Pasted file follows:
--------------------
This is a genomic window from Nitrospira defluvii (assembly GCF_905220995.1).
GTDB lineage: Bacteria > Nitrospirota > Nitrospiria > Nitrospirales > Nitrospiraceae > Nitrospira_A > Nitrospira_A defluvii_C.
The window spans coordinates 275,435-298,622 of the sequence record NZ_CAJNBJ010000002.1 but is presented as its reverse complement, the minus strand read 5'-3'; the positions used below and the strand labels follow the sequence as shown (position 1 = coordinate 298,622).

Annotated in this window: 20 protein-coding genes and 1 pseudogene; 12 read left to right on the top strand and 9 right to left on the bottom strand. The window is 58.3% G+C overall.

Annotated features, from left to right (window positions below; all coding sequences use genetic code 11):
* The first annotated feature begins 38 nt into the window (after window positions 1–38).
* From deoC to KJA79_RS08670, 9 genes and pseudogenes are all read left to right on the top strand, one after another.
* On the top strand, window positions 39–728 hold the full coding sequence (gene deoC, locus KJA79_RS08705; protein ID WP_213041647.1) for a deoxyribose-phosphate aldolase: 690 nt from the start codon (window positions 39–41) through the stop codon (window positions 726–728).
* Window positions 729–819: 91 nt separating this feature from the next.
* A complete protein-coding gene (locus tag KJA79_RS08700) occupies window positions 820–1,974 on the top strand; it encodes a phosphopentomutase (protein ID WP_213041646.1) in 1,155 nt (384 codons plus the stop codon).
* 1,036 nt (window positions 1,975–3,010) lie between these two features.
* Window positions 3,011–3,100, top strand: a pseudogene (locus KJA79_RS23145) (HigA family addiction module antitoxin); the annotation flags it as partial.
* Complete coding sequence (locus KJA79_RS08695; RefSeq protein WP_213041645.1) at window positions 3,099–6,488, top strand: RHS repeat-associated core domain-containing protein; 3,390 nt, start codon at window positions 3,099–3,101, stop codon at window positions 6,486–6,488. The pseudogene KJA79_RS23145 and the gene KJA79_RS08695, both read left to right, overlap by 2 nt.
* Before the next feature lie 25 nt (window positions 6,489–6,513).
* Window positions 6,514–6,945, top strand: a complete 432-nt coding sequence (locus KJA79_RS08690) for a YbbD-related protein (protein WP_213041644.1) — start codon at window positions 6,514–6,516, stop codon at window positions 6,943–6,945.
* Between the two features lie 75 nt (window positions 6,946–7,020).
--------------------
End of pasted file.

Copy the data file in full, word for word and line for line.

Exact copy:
This is a genomic window from Nitrospira defluvii (assembly GCF_905220995.1).
GTDB lineage: Bacteria > Nitrospirota > Nitrospiria > Nitrospirales > Nitrospiraceae > Nitrospira_A > Nitrospira_A defluvii_C.
The window spans coordinates 275,435-298,622 of the sequence record NZ_CAJNBJ010000002.1 but is presented as its reverse complement, the minus strand read 5'-3'; the positions used below and the strand labels follow the sequence as shown (position 1 = coordinate 298,622).

Annotated in this window: 20 protein-coding genes and 1 pseudogene; 12 read left to right on the top strand and 9 right to left on the bottom strand. The window is 58.3% G+C overall.

Annotated features, from left to right (window positions below; all coding sequences use genetic code 11):
* The first annotated feature begins 38 nt into the window (after window positions 1–38).
* From deoC to KJA79_RS08670, 9 genes and pseudogenes are all read left to right on the top strand, one after another.
* On the top strand, window positions 39–728 hold the full coding sequence (gene deoC, locus KJA79_RS08705; protein ID WP_213041647.1) for a deoxyribose-phosphate aldolase: 690 nt from the start codon (window positions 39–41) through the stop codon (window positions 726–728).
* Window positions 729–819: 91 nt separating this feature from the next.
* A complete protein-coding gene (locus tag KJA79_RS08700) occupies window positions 820–1,974 on the top strand; it encodes a phosphopentomutase (protein ID WP_213041646.1) in 1,155 nt (384 codons plus the stop codon).
* 1,036 nt (window positions 1,975–3,010) lie between these two features.
* Window positions 3,011–3,100, top strand: a pseudogene (locus KJA79_RS23145) (HigA family addiction module antitoxin); the annotation flags it as partial.
* Complete coding sequence (locus KJA79_RS08695; RefSeq protein WP_213041645.1) at window positions 3,099–6,488, top strand: RHS repeat-associated core domain-containing protein; 3,390 nt, start codon at window positions 3,099–3,101, stop codon at window positions 6,486–6,488. The pseudogene KJA79_RS23145 and the gene KJA79_RS08695, both read left to right, overlap by 2 nt.
* Before the next feature lie 25 nt (window positions 6,489–6,513).
* Window positions 6,514–6,945, top strand: a complete 432-nt coding sequence (locus KJA79_RS08690) for a YbbD-related protein (protein WP_213041644.1) — start codon at window positions 6,514–6,516, stop codon at window positions 6,943–6,945.
* Between the two features lie 75 nt (window positions 6,946–7,020).